An inspector decontaminates a boat at one of the provinces 10 roadside invasive mussel inspection stations. Photo by East Kootenay News Online Weekly.

An inspector decontaminates a boat at one of the provinces 10 roadside invasive mussel inspection stations. Photo by East Kootenay News Online Weekly.

20 mussel-fouled watercraft prevented from entering B.C. this summer

79 tickets, 44 warnings issued to those who failed to stop at inspection stations

Inspection stations, when they are open, are helping in the prevention of keeping invasive mussels from harming Okanagan area lakes.

Since inspection stations opened in the province on April 1, 20 mussel-fouled watercraft were intercepted entering B.C., according to the September report from the Okanagan Basin Water Board.

The majority of these vehicles were travelling from Ontario, with eight travelling from the U.S. B.C.’s inspection team received advanced warning about 15 of the 20 watercraft from other state or provincial inspection teams.

In addition, 79 tickets and 44 warnings were issued for failing to stop at an inspection station, which is a requirement under provincial law. Nine inspection stations opened in April, while three more opened in May.

Related: Okanagan water board seeks mussels funding

After a recent funding announcement in August from the federal government to address invasive mussels, the OBWB sent a letter to Hon. Jonathan Wilkinson, Minister of Fisheries, Oceans, and the Canadian Coast Guard, thanking the government for its support. The letter also requested further actions be taken to protect B.C. waters.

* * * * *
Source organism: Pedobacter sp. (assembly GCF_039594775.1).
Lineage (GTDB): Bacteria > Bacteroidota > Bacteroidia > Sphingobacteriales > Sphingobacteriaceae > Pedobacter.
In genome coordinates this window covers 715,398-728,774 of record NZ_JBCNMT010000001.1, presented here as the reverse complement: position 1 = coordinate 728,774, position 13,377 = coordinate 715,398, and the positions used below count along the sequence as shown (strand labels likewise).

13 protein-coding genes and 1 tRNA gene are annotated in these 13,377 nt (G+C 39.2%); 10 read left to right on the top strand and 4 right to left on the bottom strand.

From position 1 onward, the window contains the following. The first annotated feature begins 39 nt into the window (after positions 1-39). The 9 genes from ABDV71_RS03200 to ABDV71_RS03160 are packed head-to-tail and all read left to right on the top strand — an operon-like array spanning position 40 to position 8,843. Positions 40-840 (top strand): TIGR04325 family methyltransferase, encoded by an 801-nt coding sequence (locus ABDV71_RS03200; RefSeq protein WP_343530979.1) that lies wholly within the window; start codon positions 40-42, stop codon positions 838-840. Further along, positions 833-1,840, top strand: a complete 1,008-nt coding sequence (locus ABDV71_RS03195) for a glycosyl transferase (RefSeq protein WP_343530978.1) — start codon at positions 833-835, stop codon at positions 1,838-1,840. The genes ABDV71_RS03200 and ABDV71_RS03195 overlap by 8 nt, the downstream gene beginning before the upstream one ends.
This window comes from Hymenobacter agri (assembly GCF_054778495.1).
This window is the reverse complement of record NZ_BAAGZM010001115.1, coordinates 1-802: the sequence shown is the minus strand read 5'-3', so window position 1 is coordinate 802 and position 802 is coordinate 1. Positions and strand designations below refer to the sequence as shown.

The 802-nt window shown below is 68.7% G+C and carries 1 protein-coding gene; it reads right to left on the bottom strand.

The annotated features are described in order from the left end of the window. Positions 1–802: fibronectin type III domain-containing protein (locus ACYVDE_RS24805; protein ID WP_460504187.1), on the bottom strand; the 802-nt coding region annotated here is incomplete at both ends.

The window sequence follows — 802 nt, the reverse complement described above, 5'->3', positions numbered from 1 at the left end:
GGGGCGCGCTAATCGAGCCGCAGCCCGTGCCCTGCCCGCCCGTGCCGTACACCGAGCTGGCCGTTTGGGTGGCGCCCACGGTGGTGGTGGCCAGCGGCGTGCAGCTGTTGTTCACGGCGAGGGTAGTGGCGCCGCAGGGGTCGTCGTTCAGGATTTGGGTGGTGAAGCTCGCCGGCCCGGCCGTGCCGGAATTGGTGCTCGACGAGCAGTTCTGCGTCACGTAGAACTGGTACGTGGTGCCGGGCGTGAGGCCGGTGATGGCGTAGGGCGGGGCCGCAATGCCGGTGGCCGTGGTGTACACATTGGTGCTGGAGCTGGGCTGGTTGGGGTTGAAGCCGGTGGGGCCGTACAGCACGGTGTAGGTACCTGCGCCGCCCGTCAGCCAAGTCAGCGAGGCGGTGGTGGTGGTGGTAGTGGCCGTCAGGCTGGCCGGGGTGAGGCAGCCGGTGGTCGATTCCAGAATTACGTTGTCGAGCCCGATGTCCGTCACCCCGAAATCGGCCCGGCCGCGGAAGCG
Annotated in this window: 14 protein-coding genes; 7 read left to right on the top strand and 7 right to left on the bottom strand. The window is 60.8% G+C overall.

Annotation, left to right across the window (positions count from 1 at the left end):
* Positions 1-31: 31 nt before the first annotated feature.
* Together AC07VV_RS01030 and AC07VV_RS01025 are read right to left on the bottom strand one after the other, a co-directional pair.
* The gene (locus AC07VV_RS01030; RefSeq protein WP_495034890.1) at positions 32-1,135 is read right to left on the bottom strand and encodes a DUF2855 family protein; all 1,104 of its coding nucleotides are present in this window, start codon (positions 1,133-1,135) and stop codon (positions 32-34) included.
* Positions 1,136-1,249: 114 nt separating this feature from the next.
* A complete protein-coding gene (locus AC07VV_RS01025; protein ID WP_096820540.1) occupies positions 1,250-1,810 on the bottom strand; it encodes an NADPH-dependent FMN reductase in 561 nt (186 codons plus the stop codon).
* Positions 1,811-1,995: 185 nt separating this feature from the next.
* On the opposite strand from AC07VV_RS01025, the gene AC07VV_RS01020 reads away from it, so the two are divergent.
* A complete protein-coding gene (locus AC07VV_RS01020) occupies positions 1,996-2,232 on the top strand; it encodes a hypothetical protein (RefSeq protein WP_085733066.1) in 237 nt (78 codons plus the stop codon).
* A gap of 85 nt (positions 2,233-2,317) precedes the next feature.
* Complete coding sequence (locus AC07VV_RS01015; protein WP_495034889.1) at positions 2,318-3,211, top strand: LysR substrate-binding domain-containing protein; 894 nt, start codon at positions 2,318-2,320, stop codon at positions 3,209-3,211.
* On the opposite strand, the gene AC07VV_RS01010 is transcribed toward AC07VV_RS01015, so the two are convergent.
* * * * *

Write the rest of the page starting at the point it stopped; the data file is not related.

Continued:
The board first requested specific actions in April 2018 to increase efforts in educating the public, monitoring local water bodies, and incident preparedness. One action in particular, expanding inspection timing and activities, may make all the difference, according to Corinne Jackson, communications director with OBWB.

“These stations do not run 24-hours a day, so who knows how many watercraft may be coming in under our radar,” said Jackson.

Related: Boil water advisory issued for Falkland system

The board’s outreach program Okanagan WaterWise has started the campaign ‘Don’t Move a Mussel’ to educate the public about the harmful effects of invasive mussels, such a zebra or quagga, and how to reduce the risk of transporting them.

“These invasive mussels promote toxic algae which would pollute our drinking water. They also clog drinking water intakes and distribution systems. It could cost millions of tax dollars to clean them out of pipes or retrofit systems,” states the website DontMoveaMussel.ca.

As of Sept. 13, the OBWB has not received a response to their letter. It is anticipated that the province will provide an update in the next few weeks about its efforts in 2018 regarding this issue.

For more information about invasive mussels and the risks they pose, visit www.dontmoveamussel.ca.

To report a typo, email: editor@pentictonwesternnews.com.

Jordyn Thomson | Reporter

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